Yes. And I think the evolving landscape, as we see the shift from desktop to mobile and now to the internet of things tells me that the way mobile was a big topic over last two, three years to street, I think it’s going to and advertisers, I think the next medium of that will be internet of things where Pandora arguably is probably on the forefront of that. We now get approximately 15% of our monthly 1.7 billion hours are now coming from that other category. So, Lizzie has unique insight in terms of where she oversee as we move from that, take this shift from desktop to mobile and even farther. I know we were talking about it at breakfast this morning, some of the insights that you’ve seen and the benefits that Pandora has as it relates to the new wave, the new medium of advertising.

Sameet Sinha - B. Riley

So, when will my (inaudible) to me?

Lizzie Widhelm

You know what your refrigerator can think to you. We have a refrigerator that’s trends Pandora and energy cozy, so the combination of the two seems like a party. But yes, I think that -- again sit with a lot of marketers, I sat with one yesterday and he said I think I'm finally at a point where I don’t care where these moms are. And I just need moms and I -- you can with the power of logged in user, with the way audio is needed to the experience reach them in a place where they are comfortable, whether that's their refrigerator streaming Pandora, the Samsung connected TV, their brand new car, that wires Pandora, is that a mobile budget; is it a digital budget; is it a radio budget? I think we're getting to a point where they realize it is a matter; it's the ability to reach the right consumer at the right time and then drive ROI. And that's been next thing we're working through its marketers is attribution in this internet of things, where it's just slightly more challenging to measure in-store purchases and in-store visits and all that kind of fun stuff that was easier in the world of web desktop.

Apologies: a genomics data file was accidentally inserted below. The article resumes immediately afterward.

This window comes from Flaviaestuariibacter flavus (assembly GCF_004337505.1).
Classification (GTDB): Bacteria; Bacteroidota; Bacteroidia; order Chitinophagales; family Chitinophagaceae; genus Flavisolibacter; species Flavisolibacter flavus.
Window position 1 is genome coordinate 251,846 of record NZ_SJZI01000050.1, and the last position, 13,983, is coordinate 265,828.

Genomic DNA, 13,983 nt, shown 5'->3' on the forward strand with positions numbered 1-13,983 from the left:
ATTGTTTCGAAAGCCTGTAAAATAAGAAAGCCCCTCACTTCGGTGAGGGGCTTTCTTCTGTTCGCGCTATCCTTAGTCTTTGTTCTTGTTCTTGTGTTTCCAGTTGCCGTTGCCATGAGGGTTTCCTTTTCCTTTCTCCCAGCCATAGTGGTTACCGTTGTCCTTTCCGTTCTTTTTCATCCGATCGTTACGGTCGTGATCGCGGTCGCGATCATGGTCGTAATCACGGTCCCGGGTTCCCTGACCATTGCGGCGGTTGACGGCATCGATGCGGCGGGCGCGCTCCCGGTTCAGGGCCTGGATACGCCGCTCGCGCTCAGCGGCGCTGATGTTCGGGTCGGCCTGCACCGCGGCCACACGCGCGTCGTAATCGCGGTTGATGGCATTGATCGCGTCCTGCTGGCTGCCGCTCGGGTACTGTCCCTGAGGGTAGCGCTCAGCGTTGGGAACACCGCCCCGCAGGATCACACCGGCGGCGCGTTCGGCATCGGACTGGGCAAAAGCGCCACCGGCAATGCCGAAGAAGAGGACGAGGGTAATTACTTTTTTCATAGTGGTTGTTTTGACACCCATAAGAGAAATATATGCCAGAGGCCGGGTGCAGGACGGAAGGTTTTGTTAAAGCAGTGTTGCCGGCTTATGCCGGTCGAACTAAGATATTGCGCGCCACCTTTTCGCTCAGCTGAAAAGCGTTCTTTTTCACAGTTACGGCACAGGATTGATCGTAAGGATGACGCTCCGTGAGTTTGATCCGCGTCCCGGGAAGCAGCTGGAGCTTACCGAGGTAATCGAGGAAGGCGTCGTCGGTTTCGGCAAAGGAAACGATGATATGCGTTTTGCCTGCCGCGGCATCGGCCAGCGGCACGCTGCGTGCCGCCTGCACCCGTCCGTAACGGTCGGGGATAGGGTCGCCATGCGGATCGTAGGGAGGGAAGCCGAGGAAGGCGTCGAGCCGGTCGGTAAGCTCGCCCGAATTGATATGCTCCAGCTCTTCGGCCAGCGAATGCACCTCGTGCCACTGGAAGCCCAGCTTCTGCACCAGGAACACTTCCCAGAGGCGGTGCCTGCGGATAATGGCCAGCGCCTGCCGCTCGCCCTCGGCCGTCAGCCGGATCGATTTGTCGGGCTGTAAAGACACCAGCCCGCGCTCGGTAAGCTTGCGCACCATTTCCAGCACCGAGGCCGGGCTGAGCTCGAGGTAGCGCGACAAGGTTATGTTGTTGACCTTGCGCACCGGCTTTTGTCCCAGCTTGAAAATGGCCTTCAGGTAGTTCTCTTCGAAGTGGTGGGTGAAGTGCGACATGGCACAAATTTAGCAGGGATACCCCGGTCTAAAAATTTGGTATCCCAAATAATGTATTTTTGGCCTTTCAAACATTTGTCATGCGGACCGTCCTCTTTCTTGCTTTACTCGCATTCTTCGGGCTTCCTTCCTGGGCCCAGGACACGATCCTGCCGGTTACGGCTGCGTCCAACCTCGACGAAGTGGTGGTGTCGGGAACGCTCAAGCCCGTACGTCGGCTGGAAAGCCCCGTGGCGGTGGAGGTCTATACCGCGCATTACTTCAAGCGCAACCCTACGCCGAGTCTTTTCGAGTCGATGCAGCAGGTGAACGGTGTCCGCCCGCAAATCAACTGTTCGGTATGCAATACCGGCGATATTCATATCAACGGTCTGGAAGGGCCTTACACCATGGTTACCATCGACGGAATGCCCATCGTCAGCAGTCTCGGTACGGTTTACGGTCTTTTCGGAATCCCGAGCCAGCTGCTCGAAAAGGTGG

Sameet Sinha - B. Riley

Sure, definitely getting complicated. Let's in terms of its -- we have a few minutes before we go into Q&A, so let's talk to few numbers. We obviously saw the last quarter RPMs moved up nicely next couple of quarters, I think we are going to see tough comps. What is different this time versus last year that's creating these tough comps?

Dominic Paschel

Sure. Pandora over the last 18 to 24 months is really engaged in tuning the financial model. Once we talked about Sameet that we want to victim to our listeners, but we're investing in growth. We do operate within kind of the multi-varied equation when you look at kind of puts and takes associated with hours growth, with monetization. All of those because we pay for every hour that is streamed, there are tradeoffs that we have to make.